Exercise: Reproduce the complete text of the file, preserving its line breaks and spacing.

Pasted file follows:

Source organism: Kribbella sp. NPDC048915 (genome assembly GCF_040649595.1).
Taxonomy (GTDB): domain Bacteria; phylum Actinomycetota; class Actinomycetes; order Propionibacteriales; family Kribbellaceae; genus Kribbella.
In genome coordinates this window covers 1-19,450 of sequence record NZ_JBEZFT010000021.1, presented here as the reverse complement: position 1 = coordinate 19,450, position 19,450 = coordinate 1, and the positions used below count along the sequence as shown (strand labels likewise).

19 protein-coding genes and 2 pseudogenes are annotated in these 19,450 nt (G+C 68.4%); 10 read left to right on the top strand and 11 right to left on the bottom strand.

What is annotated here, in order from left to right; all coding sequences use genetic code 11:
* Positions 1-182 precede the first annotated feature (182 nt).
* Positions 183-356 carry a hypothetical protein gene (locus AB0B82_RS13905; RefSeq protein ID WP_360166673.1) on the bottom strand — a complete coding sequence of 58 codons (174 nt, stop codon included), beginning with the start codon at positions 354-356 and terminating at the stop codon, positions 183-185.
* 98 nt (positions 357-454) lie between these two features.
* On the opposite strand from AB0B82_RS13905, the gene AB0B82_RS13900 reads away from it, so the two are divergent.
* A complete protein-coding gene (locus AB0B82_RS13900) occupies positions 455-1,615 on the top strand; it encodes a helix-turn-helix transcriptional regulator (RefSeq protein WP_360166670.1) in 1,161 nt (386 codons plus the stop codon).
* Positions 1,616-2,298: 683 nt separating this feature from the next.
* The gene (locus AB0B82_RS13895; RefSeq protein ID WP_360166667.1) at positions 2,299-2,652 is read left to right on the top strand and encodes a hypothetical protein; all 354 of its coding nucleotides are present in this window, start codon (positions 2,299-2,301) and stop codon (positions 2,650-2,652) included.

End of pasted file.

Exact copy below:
Source organism: Kribbella sp. NPDC048915 (genome assembly GCF_040649595.1).
Taxonomy (GTDB): domain Bacteria; phylum Actinomycetota; class Actinomycetes; order Propionibacteriales; family Kribbellaceae; genus Kribbella.
In genome coordinates this window covers 1-19,450 of sequence record NZ_JBEZFT010000021.1, presented here as the reverse complement: position 1 = coordinate 19,450, position 19,450 = coordinate 1, and the positions used below count along the sequence as shown (strand labels likewise).

19 protein-coding genes and 2 pseudogenes are annotated in these 19,450 nt (G+C 68.4%); 10 read left to right on the top strand and 11 right to left on the bottom strand.

What is annotated here, in order from left to right; all coding sequences use genetic code 11:
* Positions 1-182 precede the first annotated feature (182 nt).
* Positions 183-356 carry a hypothetical protein gene (locus AB0B82_RS13905; RefSeq protein ID WP_360166673.1) on the bottom strand — a complete coding sequence of 58 codons (174 nt, stop codon included), beginning with the start codon at positions 354-356 and terminating at the stop codon, positions 183-185.
* 98 nt (positions 357-454) lie between these two features.
* On the opposite strand from AB0B82_RS13905, the gene AB0B82_RS13900 reads away from it, so the two are divergent.
* A complete protein-coding gene (locus AB0B82_RS13900) occupies positions 455-1,615 on the top strand; it encodes a helix-turn-helix transcriptional regulator (RefSeq protein WP_360166670.1) in 1,161 nt (386 codons plus the stop codon).
* Positions 1,616-2,298: 683 nt separating this feature from the next.
* The gene (locus AB0B82_RS13895; RefSeq protein ID WP_360166667.1) at positions 2,299-2,652 is read left to right on the top strand and encodes a hypothetical protein; all 354 of its coding nucleotides are present in this window, start codon (positions 2,299-2,301) and stop codon (positions 2,650-2,652) included.